- Make decisions in your best interest. If the anxiety surrounding vaccination is too much to cope with, it’s okay to ask for some time off and step away from it all for a bit. The vaccine may end up being mandatory for HCWs – if you aren’t comfortable with that, you may choose to leave the profession entirely. Feeling overwhelmed and not sure what to do? Check out Is the Mental Health Burden of Your Job Becoming Too Much? for some options.
2020 has been a difficult year and figuring out how vaccine distribution will work seems to be the next big stressor that will impact healthcare workers before the general population. If you’re finding it difficult to cope with the uncertainty and stress, take a mental health screen – you may be experiencing symptoms of a mental health condition. Need some support? You can be connected to a trained crisis counselor 24/7 by reaching out to Magellan Health’s COVID-19 first responder crisis line at (800) 327-7451, the Disaster Distress Helpline at (800) 985-5990, or the Crisis Text Line by texting MHA to 741-741.
[i] Huang, P. (2020, November 5). First COVID-19 vaccine doses to go to health workers, say CDC advisers. NPR. https://www.npr.org/sections/health-shots/2020/11/05/931844298/first-covid-19-vaccine-doses-to-go-to-health-workers-say-cdc-advisers
[ii] Oliver, C. (2020). Evidence to recommendations framework: Values, acceptability, and feasibility domains. [PowerPoint slides]. CDC. https://www.cdc.gov/vaccines/acip/meetings/downloads/slides-2020-11/COVID-03-Oliver.pdf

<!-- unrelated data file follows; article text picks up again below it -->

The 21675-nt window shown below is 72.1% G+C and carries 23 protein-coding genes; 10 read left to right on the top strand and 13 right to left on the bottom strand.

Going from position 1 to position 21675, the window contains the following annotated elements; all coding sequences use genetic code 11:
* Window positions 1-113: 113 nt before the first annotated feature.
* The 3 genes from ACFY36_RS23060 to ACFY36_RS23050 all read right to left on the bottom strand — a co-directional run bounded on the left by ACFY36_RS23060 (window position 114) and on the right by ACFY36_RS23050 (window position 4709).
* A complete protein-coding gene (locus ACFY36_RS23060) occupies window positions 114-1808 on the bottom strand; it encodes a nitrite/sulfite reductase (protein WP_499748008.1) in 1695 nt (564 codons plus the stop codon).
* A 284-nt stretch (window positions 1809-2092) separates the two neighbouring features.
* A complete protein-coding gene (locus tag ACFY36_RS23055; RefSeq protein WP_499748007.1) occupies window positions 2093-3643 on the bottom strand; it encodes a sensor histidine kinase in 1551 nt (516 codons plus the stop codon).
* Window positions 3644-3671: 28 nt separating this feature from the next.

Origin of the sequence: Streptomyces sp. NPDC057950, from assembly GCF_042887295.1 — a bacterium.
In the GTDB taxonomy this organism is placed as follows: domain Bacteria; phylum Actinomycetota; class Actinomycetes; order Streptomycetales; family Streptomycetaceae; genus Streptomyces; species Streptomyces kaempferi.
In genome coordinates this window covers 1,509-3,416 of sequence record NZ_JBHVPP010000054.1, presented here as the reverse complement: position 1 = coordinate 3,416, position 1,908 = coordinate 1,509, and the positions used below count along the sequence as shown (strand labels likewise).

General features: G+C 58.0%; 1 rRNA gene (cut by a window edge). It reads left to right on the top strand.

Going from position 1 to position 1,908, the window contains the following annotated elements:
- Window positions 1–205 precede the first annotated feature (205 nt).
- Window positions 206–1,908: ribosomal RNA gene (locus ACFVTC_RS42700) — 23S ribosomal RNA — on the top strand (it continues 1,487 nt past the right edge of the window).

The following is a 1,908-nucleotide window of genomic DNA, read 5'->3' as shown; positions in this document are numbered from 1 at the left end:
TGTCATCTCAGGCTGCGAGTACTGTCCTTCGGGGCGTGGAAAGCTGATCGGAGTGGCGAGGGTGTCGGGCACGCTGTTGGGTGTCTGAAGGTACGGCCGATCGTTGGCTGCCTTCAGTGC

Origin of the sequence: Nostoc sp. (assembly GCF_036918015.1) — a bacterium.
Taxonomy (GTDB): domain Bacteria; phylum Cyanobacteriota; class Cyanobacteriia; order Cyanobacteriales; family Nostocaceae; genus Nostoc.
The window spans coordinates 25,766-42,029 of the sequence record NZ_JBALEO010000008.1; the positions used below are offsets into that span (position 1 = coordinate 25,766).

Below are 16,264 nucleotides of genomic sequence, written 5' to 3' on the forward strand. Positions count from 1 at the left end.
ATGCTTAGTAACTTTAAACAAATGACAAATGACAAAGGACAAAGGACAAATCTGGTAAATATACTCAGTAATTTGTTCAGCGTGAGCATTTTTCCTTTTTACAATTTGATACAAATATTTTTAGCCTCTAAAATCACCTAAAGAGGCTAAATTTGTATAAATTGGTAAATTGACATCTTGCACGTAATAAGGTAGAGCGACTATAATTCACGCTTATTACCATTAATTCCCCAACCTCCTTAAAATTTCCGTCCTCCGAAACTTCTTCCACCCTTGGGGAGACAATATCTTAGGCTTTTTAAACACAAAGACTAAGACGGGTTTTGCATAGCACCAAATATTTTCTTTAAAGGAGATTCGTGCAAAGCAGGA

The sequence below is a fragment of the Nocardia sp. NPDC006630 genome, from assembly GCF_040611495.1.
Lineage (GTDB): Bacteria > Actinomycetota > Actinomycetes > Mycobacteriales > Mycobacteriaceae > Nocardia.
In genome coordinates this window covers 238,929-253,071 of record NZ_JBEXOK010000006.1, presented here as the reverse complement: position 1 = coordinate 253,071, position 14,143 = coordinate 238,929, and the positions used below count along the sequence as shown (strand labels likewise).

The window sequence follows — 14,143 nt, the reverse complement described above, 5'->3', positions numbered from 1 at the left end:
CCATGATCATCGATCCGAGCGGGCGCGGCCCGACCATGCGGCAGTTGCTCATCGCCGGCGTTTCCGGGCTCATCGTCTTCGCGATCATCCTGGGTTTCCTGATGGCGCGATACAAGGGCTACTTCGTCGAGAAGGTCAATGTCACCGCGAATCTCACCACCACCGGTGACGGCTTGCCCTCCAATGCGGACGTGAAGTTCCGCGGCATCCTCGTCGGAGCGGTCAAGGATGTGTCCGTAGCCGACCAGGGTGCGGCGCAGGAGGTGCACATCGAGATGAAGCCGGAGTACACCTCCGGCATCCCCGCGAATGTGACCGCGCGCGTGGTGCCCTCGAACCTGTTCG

[iii] Thompson, S.A. (2020, April 3). How long will a vaccine really take? The New York Times. https://www.nytimes.com/interactive/2020/04/30/opinion/coronavirus-covid-vaccine.html
[iv] West Virginia Department of Health & Human Resources. COVID-19 vaccine: Frequently asked questions. https://dhhr.wv.gov/COVID-19/Documents/COVID-19%20Vaccine%20FAQ.pdf
[v] Huang, P. (2020, November 5). First COVID-19 vaccine doses to go to health workers, say CDC advisers. NPR. https://www.npr.org/sections/health-shots/2020/11/05/931844298/first-covid-19-vaccine-doses-to-go-to-health-workers-say-cdc-advisers
[vi] Thomas, K., Weiland, N., & LaFraniere, S. (2020, December 10). F.D.A. advisory panel gives green light to Pfizer vaccine. The New York Times. https://www.nytimes.com/2020/12/10/health/covid-vaccine-pfizer-fda.html
[vii] Field, R.I. (2009). Mandatory vaccination of health care workers: Whose rights should come first? Pharmacy and Therapeutics, 34(11). https://www.ncbi.nlm.nih.gov/pmc/articles/PMC2810172/
[viii] Bruce, G. (2020, October 13). Who do Americans trust to vouch for a COVID-19 vaccine? YouGov. https://today.yougov.com/topics/politics/articles-reports/2020/10/13/who-do-americans-trust-vouch-covid-19-vaccine